The Review Is In!
MISTLETOE, the holiday presentation of Alabama Dance Theatre (ADT), is like all the best gifts---the more you unwrap them the greater your enjoyment grows. The variety, the polish, and the palpable reward of hard work make this performance a joy to experience each time. From the opening strains of “The First Noel’ to the last note of Handel’s masterpiece, there are seemingly endless delights—some in truly surprising, very familiar, places.
The curtain at the Davis Theatre again rises on the lovely wintry setting of FAVORITE DANCES OF CHRISTMAS. The simple, yet elegant, backdrop created by Buz Crump, still delights—it can appear frigid or it can glow warm as a blazing Yule log. Josh Monroe’s lighting designs always create mood, propel action, or can isolate and heighten the importance of a moment. His is such a distinguished contribution to the overall success of this production. He truly makes magic with the limited lighting resources at the Theatre. Lovely costumes throughout the entire performance prove an aspect of beauty and make powerful statements about the works themselves.
Much of the choreography for these FAVORITE DANCES is by Kitty Seale, ADT’s Artistic Director for over 25 years. This piece features the entire company in dances that have been created over a number of years and encompass a wide variety of dance styles. The makeup of this set of dances changes somewhat each year, but the caliber of the choreography and the quality of the dancing remain constant. The performance is tailor-made for dancers and audience in each of its iterations.
In “The Little Drummer Boy” young dancers costumed as drummer boys executed lovely pointe work and accurately captured the attitude and precision of their craft. There is a delightful sassy trio in the middle of the piece and an equally delightful appearance by the title character in the end. In the humorous “Sleigh Ride”, many of the same dancers became skaters and ponies, led by Jordan Ricks as their Driver, responding to the rhythms of the familiar arrangement. These dancers were given appropriate yet challenging movements and they executed them with technical accuracy and style. “Hark, the Herald Angels Sing” features cute as buttons little angels, older guardians, and a gorgeous swath of white silk, used fetchingly.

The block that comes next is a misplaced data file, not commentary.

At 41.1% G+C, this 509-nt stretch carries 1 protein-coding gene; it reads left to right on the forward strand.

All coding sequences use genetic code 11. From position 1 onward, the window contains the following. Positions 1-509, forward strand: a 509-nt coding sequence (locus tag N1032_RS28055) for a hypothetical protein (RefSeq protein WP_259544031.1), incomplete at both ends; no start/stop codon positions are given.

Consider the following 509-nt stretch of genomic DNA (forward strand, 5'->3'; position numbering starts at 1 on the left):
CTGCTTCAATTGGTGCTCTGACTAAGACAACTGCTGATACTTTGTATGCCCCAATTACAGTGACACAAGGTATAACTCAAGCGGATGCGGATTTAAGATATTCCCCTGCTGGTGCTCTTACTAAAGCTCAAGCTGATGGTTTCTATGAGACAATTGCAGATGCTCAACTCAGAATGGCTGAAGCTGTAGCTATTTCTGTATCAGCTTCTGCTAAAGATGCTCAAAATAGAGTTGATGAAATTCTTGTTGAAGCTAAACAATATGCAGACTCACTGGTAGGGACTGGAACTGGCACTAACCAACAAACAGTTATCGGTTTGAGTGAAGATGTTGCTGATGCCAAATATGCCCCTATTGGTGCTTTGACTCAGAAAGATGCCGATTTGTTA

The folk dance inflected “I Saw Three Ships” was, as always, an audience favorite. Beautifully danced with élan and perfect timing, it featured Catherine Cobb, Destiny McGhee, and Lauren Taylor. The middle-eastern inspired sound and look (the backdrop glows orange and red from Monroe’s wonderful light) of “We Three Kings” was wonderful. With absolutely gorgeous costumes, it is especially effective with its undulating, long-limbed extensions and lovely port de bras from Aloria Adams. Amelia Felder, Francie Hill, and Virginia Perry. Many an audience member was reduced to tears by Sara Sanford’s “I’ll Be Home for Christmas,’ danced to Josh Groban’s version of the song. Seen again this year, there was great depth to the movements which suggest longing and joy, as well as missed connections. Safiya Haque, stunning in red, and guest artist Nick Hagelin, her handsome soldier, were the excellent, effective partners in this dance.
Sanford also created a simple but effective dance to a Mannheim Steamroller version of “Stille Nacht.” She used her dancers to maximum advantage here (young and older) and in a wonderful new dance to “Mary, Did You Know?” Beautiful costumes, meaningful but metaphoric movement, and strong commitment form the performers marked this piece.
Janie Alford’s choreography has such joy in it. One of Alford’s pieces is a celebration of the holiday on a Hawaiian beach. Performed to Bing Crosby’s recording of “Mele Kalikimaka,” the dance features three women (Esosa Aghedo, Oroboso Aghedo, and Cobb) who just want to relax taunted by three pesky boy children (Cameron Caldwell, William Dillon, and Charlie Hill). Alford created a powerful, modern dance solo for Ke’Yana Robinson to Mahalia Jackson’s version of “Precious Lord.” The choreography is wedded beautifully to both score and dancer—it was thrilling to watch Robinson perform with such technique and commitment. “I Want a Hippopotamus for Christmas” with choreography by Alford featured young dancers in elf costumes in candy cane colors. Highly energetic and fun, these young performers execute their dance and gymnastic moves with aplomb and accuracy, really dancing not simply dressing the stage. These are wonderful dances, performed well.